Every year since 2008, UN telecoms agency the ITU maps out a world of, more or less, falling broadband prices in its flagship report, Measuring The Information Society.
Cheap internet access powers the digital economy, by encouraging people to try out different services and spend more time online.
While common in richer countries, affordable broadband is rarer in emerging economies.
Price dynamics, however, are changing fast.
Globally, prepaid mobile data prices have tumbled, from an average of US$23 for 500MB in 2013 to US$13 just two years later.
Prepaid mobile broadband is now within reach for many people in APAC, at less than 2% of gross national income (GNI) per capita for 500MB across much of the region.
Low-priced high capacity mobile broadband is also possible, as shown by Korea, where data allowances topping 30GB cost less than US$5 per month.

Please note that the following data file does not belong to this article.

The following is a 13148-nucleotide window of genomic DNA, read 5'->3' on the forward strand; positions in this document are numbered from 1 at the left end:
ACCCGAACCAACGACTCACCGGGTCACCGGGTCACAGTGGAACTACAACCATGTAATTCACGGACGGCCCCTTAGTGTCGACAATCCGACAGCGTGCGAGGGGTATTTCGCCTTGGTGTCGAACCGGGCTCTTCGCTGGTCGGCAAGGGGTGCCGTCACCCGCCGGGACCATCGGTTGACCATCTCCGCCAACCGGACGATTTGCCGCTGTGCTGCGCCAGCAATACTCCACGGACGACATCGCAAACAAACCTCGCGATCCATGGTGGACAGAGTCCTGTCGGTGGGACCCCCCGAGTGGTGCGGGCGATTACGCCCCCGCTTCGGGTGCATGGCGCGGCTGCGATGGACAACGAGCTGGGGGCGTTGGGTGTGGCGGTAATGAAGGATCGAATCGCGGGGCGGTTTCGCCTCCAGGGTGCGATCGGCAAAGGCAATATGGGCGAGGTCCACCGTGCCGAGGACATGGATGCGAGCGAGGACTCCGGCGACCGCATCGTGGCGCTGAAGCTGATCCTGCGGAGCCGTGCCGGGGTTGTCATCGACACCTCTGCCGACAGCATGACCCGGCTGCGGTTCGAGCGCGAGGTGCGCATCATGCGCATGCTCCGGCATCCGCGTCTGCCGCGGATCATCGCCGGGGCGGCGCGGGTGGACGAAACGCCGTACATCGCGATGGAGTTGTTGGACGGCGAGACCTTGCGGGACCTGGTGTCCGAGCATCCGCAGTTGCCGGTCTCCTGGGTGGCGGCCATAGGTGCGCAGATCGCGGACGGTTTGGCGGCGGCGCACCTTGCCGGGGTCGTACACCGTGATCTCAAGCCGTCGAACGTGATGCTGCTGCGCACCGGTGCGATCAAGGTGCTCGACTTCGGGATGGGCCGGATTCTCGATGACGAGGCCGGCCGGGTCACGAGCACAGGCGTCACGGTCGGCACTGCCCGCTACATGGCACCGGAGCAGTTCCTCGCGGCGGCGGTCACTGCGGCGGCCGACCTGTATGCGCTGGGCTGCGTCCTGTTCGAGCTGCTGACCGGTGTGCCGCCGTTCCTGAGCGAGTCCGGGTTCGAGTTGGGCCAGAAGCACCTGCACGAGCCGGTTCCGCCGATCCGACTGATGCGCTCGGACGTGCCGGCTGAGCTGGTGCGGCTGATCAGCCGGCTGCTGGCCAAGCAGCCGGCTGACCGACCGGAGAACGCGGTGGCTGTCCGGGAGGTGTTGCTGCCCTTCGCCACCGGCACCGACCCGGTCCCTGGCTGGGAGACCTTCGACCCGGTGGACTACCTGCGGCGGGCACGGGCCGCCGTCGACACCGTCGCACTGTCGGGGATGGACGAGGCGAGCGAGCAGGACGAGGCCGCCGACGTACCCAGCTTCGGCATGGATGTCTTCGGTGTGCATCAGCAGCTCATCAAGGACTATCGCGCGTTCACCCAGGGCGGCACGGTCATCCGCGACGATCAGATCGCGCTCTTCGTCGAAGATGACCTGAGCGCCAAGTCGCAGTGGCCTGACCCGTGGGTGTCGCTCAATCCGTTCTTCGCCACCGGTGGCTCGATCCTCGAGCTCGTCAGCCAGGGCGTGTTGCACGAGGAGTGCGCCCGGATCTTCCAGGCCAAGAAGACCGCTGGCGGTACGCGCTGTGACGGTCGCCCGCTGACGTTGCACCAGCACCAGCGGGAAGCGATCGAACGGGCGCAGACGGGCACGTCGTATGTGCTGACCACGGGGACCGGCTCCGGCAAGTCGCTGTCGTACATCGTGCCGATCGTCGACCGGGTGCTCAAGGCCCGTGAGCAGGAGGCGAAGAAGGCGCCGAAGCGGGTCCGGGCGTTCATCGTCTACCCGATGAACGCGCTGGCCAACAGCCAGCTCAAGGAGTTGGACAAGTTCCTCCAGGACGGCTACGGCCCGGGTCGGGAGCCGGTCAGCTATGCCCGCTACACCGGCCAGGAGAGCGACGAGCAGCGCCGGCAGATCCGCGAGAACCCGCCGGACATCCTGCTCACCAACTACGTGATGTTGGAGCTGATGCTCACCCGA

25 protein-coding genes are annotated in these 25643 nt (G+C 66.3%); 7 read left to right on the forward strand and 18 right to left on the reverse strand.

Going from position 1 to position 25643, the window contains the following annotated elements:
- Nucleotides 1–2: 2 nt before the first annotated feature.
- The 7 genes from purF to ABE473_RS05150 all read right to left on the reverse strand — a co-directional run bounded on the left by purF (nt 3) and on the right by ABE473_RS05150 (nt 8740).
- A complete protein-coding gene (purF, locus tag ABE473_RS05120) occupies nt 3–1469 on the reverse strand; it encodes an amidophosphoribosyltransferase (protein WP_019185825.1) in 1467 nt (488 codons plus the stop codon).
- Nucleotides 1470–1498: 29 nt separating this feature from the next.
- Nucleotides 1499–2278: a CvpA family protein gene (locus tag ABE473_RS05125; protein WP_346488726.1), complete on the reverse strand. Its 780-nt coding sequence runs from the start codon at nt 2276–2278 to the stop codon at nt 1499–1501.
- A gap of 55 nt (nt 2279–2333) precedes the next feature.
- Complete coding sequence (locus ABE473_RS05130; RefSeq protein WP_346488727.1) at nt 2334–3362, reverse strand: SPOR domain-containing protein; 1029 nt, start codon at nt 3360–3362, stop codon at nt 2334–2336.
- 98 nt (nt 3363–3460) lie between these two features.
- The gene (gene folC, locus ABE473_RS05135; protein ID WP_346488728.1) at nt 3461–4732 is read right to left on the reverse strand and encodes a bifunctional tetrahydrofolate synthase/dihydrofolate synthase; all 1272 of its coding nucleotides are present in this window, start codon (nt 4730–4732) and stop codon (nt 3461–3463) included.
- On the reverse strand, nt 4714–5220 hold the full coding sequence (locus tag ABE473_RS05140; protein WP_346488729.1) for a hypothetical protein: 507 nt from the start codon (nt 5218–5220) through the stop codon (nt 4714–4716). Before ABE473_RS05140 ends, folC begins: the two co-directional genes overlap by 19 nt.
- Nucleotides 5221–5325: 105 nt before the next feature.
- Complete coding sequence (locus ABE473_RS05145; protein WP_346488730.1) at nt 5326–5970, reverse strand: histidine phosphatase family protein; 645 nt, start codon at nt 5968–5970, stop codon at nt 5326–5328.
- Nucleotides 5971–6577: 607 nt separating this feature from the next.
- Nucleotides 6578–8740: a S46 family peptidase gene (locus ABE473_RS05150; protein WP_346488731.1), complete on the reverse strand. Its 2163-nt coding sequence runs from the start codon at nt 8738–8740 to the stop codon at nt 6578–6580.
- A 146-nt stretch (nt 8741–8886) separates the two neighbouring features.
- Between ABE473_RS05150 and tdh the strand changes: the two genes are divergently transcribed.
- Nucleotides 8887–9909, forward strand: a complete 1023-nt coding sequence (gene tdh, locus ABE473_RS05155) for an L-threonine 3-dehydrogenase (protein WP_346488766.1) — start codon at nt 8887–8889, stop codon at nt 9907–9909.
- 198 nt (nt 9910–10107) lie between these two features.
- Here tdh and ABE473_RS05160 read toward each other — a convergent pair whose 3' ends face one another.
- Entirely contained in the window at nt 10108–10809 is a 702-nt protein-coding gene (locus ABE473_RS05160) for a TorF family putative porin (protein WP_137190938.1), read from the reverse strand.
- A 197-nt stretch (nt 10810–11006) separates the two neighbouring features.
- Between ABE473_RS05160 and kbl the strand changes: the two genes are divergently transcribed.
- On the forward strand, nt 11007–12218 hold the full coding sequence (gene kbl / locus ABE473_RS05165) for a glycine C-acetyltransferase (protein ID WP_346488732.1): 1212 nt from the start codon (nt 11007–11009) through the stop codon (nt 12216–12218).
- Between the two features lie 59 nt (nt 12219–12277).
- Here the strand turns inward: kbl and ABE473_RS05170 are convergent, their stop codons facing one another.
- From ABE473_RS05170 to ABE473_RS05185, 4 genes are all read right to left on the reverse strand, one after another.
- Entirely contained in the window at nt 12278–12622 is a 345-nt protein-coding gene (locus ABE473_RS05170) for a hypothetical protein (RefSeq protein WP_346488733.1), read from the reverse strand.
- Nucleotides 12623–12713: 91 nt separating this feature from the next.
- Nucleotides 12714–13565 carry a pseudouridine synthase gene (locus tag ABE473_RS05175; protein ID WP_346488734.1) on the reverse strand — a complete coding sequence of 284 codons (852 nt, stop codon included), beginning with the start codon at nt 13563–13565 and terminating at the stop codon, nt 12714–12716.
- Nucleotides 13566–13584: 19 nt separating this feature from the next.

Fixed networks meanwhile tend to be more expensive, although entry level plans in Malaysia, Sri Lanka and Vietnam still come in at less than 2% of GNI per capita.
These markets remain the exception rather than the rule. Nonetheless, fixed broadband starting to become more affordable in Asia’s largest markets China and India, at 3.5% GNI per capita and 5.1% GNI per capita respectively for entry level plans.
In Southeast Asia, the picture is more uneven.
Our slideshow below has more, comparing pricing by US dollars and purchasing power parity (PPP) as well as GNI per capita.
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